Film And Television Comic John Witherspoon Dies At 77
Actor and comedian John Witherspoon, whose first roles were on 1970s TV shows such as Barnaby Jones and The Richard Pryor Show but who was best known for his role as the crotchety dad in the Friday films, has died at 77.
Witherspoon's family confirmed his death in Los Angeles on Wednesday.
"It is with deepest sorrow that we can confirm our beloved husband and father, John Witherspoon, one of the hardest working men in show business, died today at his home in Sherman Oaks at the age of 77," the family said in a statement.
Witherspoon, who was born John Weatherspoon in Detroit in 1942, started his career as a stand-up comic and continued to play clubs throughout his life. In one of his early roles, on Barnaby Jones, Witherspoon played a counselor at a camp for drug-addicted children alongside a young Sean Penn in Penn's first credited role.
Later, Witherspoon appeared in Good Times, What's Happening!! and The Incredible Hulk, among others. He became a regular on The Richard Pryor Show. Years later, he had recurring roles in The Wayans Bros. and The Tracy Morgan Show.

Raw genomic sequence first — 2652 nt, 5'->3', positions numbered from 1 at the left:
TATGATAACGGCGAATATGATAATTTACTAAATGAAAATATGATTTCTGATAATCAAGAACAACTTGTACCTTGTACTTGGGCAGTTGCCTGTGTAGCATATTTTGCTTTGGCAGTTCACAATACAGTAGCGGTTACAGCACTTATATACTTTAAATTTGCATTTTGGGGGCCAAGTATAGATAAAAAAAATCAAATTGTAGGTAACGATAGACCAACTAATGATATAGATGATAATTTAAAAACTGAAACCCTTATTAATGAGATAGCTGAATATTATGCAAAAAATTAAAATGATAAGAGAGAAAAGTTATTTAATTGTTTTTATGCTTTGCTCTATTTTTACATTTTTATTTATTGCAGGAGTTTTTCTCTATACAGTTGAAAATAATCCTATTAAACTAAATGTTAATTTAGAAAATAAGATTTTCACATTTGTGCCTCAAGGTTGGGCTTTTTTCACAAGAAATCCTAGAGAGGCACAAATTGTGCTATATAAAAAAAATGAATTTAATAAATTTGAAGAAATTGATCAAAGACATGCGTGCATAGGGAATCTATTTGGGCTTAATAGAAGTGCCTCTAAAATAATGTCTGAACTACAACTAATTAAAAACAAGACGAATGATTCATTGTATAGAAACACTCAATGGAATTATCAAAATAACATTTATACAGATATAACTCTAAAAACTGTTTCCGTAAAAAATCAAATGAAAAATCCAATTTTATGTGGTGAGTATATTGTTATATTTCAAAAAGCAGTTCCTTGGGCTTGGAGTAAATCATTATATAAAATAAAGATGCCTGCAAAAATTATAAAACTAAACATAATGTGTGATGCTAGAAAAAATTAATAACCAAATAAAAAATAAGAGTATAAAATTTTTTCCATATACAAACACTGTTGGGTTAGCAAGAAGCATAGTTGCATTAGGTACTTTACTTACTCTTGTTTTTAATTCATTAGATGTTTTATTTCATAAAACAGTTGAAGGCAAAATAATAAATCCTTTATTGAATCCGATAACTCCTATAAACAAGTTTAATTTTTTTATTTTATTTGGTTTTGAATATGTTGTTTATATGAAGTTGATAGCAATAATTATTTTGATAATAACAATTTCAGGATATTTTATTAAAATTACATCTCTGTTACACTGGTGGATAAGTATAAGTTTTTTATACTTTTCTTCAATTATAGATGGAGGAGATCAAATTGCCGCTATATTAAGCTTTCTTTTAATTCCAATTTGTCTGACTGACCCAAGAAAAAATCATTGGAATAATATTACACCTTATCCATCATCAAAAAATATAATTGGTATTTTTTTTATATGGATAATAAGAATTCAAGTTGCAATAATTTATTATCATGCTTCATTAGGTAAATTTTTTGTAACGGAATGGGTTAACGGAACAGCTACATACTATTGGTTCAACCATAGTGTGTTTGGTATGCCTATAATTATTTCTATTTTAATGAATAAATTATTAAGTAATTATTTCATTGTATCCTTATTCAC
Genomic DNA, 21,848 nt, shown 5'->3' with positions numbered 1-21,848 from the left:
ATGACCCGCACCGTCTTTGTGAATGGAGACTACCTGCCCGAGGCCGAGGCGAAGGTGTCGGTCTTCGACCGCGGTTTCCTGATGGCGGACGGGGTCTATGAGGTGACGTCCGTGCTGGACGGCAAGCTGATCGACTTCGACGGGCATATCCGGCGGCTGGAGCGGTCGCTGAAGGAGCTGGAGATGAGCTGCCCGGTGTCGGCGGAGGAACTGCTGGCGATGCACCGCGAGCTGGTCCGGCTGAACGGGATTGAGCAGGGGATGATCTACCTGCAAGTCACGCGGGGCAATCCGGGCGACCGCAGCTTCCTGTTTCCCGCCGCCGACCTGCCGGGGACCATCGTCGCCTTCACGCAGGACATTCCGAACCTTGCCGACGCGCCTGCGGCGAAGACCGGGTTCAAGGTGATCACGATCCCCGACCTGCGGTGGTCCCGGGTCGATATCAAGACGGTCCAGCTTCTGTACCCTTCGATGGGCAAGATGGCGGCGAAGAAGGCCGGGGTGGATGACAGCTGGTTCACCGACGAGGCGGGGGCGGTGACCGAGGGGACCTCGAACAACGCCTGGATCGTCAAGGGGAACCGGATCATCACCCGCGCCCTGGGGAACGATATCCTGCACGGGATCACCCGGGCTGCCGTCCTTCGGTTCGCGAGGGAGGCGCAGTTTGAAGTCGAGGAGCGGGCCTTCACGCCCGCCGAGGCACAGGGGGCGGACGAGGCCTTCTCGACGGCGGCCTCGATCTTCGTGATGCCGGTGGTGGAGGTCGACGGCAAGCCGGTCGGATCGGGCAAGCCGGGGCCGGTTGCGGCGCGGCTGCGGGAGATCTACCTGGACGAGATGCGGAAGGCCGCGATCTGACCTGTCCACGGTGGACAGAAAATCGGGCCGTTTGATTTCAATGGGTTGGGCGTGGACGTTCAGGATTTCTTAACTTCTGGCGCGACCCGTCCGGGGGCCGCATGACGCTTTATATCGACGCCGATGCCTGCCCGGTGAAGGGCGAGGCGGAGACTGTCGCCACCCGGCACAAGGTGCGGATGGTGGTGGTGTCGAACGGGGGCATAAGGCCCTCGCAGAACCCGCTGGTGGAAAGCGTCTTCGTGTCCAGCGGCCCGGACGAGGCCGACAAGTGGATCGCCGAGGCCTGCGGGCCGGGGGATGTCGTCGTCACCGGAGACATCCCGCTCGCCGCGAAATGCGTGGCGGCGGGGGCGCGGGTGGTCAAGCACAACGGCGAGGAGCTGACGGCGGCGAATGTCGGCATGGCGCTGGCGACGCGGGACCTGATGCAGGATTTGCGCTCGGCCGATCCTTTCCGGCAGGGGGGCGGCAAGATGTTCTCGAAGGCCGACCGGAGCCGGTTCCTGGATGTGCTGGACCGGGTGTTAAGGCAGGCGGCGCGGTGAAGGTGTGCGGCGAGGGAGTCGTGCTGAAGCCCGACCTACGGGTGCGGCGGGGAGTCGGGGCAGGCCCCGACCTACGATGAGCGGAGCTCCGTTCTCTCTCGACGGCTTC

He voiced Robert "Granddad" Freeman in the animated sitcom The Boondocks, which wrapped in 2014. However, in May, Witherspoon said the show and his character were set for a revival.
His feature films included Hollywood Shuffle, Boomerang, Vampire in Brooklyn, I'm Gonna Git You Sucka, Bird, The Meteor Man and all three of the Friday comedies starring Ice Cube and Chris Tucker — Friday (1995), Next Friday (2000) and Friday After Next (2002).
Ice Cube tweeted that "Life won't be as funny without him."
Witherspoon is survived by his wife, Angela, and two sons, JD and Alexander. The family was "in shock" over his death and asked for privacy.
"John used to say 'I'm no big deal,' but he was huge deal to us," the family said in a statement.
A previous version of this story said that Witherspoon's first television role was on the show Barnaby Jones. His first role was actually on The Richard Pryor Show.
The original article can be viewed on GPB NPR, here.